Search Results

You are looking at 1 - 6 of 6 items for

  • Author or Editor: Dennis E. Brooks x
  • Refine by Access: All Content x
Clear All Modify Search

Abstract

Objective—To evaluate the in vitro efficacy of an ophthalmic drug combination against common corneal pathogens of horses.

Sample Population—Representative isolates of 3 bacterial and 2 fungal corneal pathogens of horses.

Procedures—Pathogens were subjected to minimum inhibitory concentration (MIC) testing of a drug combination that consisted of equal volumes of natamycin 3.33%, tobramycin 0.3%, cefazolin 5.5%, and equine serum. Proteinase inhibitory activity of the drug combination was assessed by use of a fluorescence microplate assay with gelatin and collagen I as substrates. The MICs of the drug combination were compared with those for each of the component medications and antiproteinase activity of the drug combination was compared with that of serum by use of paired t tests and a 2-way ANOVA, respectively.

Results—The drug combination was at least as effective as each medication separately for inhibiting microbial growth of all pathogens tested and was significantly more effective against B-hemolytic Streptococcus spp, Aspergillus spp, and Fusarium spp than the relevant medications separately. Serum and the drug combination both had significant antigelatinase activity, and serum had significant anticollagenase activity. Antiproteinase activity of serum was a concentration-dependent event, which enabled serum to achieve significantly greater activity than the drug combination after 3.5 and 4 hours of intubation for the gelatin and collagen I assays, respectively.

Conclusions and Clinical Relevance—Drug combinations have the attractive potential of minimizing the time, stress, and fatigue associated with topical treatment regimens consisting of multiple drugs used separately for horses with keratitis.

Full access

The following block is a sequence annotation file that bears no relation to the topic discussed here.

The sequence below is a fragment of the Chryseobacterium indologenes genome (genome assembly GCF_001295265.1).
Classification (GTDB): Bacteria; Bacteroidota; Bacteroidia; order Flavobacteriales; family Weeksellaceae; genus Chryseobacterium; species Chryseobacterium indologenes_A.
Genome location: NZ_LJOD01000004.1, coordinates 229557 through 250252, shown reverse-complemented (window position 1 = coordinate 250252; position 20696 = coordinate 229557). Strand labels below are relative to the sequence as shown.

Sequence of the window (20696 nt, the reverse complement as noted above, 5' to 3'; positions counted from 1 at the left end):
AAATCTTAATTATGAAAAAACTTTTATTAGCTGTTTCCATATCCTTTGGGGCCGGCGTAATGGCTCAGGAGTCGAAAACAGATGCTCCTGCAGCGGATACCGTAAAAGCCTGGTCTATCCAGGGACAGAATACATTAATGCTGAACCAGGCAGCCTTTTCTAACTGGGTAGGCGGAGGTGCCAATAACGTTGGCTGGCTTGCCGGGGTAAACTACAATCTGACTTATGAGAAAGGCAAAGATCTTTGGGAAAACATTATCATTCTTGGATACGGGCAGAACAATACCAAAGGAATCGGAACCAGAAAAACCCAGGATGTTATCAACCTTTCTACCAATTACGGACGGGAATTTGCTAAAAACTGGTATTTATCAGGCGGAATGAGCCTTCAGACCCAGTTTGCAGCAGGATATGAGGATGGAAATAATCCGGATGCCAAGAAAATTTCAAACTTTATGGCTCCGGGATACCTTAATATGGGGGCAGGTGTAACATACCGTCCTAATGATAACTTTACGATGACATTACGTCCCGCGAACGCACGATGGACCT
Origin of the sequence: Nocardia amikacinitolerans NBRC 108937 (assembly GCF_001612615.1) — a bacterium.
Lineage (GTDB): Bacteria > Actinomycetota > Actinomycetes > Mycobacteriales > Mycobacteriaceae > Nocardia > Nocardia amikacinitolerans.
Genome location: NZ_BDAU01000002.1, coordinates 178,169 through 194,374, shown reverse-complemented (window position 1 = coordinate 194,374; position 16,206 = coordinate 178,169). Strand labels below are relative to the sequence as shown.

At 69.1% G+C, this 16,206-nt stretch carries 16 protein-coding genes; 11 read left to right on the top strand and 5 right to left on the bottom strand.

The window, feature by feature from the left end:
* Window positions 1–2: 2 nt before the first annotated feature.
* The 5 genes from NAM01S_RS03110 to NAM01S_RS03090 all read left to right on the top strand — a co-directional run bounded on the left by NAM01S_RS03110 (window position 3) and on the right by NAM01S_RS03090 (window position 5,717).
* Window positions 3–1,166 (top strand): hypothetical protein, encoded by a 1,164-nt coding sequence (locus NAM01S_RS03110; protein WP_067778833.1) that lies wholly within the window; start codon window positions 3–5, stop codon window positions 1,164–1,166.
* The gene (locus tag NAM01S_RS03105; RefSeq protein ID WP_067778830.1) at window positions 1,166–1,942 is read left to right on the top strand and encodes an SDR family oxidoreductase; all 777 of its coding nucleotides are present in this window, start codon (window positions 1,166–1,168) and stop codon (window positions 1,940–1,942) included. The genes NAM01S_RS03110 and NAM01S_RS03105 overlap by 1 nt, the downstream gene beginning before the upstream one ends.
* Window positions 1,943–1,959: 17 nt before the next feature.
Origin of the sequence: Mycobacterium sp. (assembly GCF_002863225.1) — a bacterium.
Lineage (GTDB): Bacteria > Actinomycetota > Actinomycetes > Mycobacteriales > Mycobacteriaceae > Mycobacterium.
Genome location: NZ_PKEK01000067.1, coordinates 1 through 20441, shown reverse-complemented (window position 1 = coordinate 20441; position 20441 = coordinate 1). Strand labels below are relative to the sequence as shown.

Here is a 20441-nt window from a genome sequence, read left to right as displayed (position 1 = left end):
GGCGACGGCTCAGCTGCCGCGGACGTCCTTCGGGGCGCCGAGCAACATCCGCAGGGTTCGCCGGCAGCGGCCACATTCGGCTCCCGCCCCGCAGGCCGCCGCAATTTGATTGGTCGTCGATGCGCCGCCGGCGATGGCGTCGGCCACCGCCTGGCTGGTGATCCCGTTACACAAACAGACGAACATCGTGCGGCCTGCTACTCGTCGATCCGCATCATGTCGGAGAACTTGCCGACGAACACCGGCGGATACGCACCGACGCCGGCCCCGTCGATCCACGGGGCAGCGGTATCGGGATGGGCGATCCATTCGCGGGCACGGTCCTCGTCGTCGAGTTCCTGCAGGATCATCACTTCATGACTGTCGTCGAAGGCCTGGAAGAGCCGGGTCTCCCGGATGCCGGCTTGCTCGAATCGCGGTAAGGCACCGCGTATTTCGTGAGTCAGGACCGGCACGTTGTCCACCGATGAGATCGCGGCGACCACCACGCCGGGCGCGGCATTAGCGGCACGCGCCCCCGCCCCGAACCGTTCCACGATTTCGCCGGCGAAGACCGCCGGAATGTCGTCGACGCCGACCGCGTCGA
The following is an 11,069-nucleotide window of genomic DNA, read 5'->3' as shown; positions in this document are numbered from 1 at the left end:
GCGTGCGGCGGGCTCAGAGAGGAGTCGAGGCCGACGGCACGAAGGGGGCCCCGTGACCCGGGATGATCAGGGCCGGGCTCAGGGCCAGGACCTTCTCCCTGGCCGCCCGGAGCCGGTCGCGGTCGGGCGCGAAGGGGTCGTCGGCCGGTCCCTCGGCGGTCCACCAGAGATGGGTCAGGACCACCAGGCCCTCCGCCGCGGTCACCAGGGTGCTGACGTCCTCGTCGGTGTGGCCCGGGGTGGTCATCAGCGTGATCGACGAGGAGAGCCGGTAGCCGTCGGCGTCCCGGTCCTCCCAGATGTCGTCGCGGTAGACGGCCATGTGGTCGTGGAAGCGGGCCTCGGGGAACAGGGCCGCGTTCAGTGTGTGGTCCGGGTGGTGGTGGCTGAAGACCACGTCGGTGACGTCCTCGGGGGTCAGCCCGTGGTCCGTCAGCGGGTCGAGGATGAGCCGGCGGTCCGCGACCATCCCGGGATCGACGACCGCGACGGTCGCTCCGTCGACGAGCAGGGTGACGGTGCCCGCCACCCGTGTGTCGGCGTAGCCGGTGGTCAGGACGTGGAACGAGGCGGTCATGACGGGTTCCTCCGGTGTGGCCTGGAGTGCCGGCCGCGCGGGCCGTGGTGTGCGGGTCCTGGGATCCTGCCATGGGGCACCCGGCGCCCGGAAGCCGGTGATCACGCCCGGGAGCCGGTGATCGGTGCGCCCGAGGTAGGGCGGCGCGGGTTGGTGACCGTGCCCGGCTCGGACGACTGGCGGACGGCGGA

in American Journal of Veterinary Research

Abstract

Objective—To determine density of corneal endothelial cells and corneal thickness in eyes of euthanatized horses.

Sample Population—52 normal eyes from 26 horses.

Procedure—Eyes were enucleated after horses were euthanatized. Eyes were examined to determine that they did not have visible ocular defects. Noncontact specular microscopy was used to determine density of corneal endothelial cells. Corneal thickness was measured, using ultrasonic pachymetry or specular microscopy.

Results—Mean density of corneal endothelial cells was 3,155 cells/mm2. Cell density decreased with age, but sex did not affect cell density. Values did not differ significantly between right and left eyes from the same horse. Cell density of the ventral quadrant was significantly less than cell density of the medial and temporal quadrants. Mean corneal thickness was 893 µm. Sex or age did not affect corneal thickness. Dorsal and ventral quadrants were significantly thicker than the medial and temporal quadrants and central portion of the cornea. We did not detect a correlation between corneal thickness and density of endothelial cells in normal eyes of horses.

Conclusion and Clinical Relevance—Density of corneal endothelial cells decreases with age, but corneal thickness is not affected by age or sex in normal eyes of horses. The technique described here may be useful for determining density of endothelial cells in the cornea of enucleated eyes. This is clinically relevant for analyzing corneal donor tissue prior to harvest and use for corneal transplantation. (Am J Vet Res 2001;62:(479–482)